Monthly Archive: December Biod
Guest blog post by Environmental Visual Communication alumnus Matt Jenkins.
Celebrating its centennial birthday this year, the ROM has always stood as a place of education, family enjoyment and research. That is why I found it surprising that the ROM identifies nearly one quarter of its roughly one thousand pelts as ‘seized’ or illegal. Fear not though, as I learned, they are at the museum with the proper permits and have actually played integral roles in assisting the prevention of illegal pelt trading.
November 27-28 brought 110 of the top Canadian road ecology minds together for a conference in Ottawa that started the conversation about this emerging science at a national scale.
Today’s blog post is a glimpse of a tale that is largely untold. It is the story of the exploration of the Canadian Arctic, as seen by Adam White in his botanical scrapbooks. These scrapbooks were donated to the University of Toronto, and came to the ROM together with what is now the ROM’s Green Plant Herbarium. What do these scrapbooks have to do with Franklin, the HMS Erebus and the HMS Terror? It’s a fantastic story!
In the past 100 years, the Ichthyology section at the ROM has amassed over one million fish specimens from around the world in one of the largest fish collections in North America. These specimens are preserved, sorted into LOTS, identified, catalogued and shelved like books in a library.
I love bats. There’s just something about them that gives me that warm fuzzy feeling inside everytime I see one. Now I know what you (and to be honest, a lot of people I know) are thinking - how can she like such a creepy little mammal like a bat? Don’t they suck your blood/get caught in your hair/give you the heebie jeebies? First of all, the answer to those questions is no.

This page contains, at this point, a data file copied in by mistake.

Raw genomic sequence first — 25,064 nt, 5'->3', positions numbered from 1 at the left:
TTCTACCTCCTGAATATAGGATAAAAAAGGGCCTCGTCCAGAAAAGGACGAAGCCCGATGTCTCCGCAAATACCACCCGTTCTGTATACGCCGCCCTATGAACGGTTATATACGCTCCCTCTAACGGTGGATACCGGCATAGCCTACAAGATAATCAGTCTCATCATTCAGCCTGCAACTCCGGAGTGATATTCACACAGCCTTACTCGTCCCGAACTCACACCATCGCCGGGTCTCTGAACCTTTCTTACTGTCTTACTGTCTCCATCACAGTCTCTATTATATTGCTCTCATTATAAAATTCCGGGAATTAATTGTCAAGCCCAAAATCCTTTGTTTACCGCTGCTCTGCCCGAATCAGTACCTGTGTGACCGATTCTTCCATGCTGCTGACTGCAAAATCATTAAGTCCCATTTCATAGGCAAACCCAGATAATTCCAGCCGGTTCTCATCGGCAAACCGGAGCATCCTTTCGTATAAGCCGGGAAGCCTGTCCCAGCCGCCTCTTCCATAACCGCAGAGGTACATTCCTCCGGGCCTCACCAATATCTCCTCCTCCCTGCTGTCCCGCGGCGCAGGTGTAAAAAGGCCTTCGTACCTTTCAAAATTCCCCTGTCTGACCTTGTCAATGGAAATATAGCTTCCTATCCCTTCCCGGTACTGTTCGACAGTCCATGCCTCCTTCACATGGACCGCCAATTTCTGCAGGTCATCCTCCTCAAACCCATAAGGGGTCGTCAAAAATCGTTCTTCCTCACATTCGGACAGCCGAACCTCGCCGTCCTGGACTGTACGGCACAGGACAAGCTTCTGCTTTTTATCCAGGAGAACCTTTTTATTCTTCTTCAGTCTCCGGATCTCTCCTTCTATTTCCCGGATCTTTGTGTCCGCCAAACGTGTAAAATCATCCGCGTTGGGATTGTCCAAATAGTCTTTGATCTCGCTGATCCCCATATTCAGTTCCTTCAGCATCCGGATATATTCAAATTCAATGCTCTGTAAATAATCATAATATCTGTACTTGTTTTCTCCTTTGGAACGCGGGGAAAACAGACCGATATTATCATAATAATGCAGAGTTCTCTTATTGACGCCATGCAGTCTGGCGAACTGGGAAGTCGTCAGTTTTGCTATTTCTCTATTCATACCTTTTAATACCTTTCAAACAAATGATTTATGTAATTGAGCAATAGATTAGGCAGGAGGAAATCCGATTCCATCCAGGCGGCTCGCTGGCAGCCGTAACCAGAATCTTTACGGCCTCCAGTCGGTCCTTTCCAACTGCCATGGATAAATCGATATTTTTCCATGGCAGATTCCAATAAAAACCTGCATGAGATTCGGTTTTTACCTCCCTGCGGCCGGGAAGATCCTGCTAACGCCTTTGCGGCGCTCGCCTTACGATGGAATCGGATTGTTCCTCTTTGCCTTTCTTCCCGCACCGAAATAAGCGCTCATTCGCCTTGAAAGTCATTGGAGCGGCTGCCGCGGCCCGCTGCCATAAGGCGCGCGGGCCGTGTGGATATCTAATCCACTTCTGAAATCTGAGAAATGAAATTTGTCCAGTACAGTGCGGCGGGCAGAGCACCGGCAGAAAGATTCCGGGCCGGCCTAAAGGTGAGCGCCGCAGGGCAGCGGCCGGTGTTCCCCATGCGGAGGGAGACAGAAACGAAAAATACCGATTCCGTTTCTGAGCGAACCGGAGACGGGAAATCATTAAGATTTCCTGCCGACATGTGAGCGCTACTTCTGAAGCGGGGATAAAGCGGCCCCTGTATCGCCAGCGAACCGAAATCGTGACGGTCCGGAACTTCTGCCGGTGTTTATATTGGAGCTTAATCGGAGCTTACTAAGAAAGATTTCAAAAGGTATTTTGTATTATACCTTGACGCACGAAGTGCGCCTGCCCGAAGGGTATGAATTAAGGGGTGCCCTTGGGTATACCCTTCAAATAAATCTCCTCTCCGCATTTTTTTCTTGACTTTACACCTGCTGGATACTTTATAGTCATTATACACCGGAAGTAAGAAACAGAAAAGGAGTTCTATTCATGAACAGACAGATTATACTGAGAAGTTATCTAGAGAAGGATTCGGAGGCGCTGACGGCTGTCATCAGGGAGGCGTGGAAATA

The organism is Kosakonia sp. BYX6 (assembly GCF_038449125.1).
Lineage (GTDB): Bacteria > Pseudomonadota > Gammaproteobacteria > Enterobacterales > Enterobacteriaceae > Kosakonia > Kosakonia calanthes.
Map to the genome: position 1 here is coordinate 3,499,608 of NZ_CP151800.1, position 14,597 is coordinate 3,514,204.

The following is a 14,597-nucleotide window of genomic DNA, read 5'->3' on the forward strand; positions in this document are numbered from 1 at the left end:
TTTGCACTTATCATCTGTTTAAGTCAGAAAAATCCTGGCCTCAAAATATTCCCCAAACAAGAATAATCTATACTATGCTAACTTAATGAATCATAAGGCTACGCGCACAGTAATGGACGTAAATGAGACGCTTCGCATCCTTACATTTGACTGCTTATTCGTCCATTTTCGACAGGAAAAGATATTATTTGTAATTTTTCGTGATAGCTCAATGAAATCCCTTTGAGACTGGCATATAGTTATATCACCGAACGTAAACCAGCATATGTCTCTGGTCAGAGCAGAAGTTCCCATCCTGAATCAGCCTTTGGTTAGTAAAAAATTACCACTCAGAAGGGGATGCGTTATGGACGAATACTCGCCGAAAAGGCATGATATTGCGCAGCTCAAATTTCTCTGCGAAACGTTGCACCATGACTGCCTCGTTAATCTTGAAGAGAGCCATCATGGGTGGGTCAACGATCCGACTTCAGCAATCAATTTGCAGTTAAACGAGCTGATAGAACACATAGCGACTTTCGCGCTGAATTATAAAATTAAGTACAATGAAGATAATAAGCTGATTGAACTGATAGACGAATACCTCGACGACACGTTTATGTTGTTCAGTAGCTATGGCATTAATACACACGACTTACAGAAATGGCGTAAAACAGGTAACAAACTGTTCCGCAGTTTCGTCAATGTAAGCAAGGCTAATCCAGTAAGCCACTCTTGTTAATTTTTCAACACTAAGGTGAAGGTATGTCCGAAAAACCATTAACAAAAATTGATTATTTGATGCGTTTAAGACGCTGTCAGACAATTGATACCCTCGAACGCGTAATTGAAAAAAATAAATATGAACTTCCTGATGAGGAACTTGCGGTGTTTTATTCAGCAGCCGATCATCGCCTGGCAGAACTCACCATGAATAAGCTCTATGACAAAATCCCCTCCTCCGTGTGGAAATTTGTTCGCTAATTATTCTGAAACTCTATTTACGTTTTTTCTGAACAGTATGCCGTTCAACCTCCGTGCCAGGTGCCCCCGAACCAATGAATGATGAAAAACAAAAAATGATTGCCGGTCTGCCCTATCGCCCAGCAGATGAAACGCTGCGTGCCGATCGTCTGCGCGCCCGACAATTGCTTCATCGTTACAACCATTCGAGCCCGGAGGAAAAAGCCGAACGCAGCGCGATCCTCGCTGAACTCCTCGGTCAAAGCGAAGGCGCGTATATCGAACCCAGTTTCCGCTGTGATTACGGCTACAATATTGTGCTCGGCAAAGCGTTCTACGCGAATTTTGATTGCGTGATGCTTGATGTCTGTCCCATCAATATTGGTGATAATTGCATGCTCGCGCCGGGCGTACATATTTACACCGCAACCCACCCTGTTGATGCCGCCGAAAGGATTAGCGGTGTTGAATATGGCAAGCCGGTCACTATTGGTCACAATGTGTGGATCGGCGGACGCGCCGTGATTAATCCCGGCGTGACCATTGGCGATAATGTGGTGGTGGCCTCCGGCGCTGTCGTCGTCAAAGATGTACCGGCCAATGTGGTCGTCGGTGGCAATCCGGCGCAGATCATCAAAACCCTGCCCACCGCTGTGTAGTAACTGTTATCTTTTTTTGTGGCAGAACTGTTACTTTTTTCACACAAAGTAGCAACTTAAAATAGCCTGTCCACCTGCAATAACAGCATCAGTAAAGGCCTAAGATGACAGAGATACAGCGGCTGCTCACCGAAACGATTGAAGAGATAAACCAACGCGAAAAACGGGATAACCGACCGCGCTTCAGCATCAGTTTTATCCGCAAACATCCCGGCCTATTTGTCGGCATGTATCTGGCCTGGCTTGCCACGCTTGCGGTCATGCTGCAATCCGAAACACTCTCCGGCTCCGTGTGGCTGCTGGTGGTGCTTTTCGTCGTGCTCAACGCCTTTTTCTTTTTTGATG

Guest Blog Posting by Environmental Visual Communication (EVC) student, Nila Sivatheesan
A year after a storm toppled the famous "Maple Leaf Forever Tree" in Leslieville, Toronto-based artisan and Eco-woodturner Michael Finkelstein wanted to help preserve this beautiful, 150-year old silver maple tree for future generations to enjoy through his artwork.
A long time ago, in a ROM gallery quite different from today’s, there was a diorama that showcased a migrating flock of passenger pigeons....
“That egg is approximately one hundred and forty-four years old,” says Brad Millen, a technician who works in the ROM’s Natural History collections. Suddenly the large speckled shell that sits in the palm of my hand feels just a little bit heavier. I feel the weight of its place in the world - it is the egg of a passenger pigeon, and its species has been extinct for a hundred years.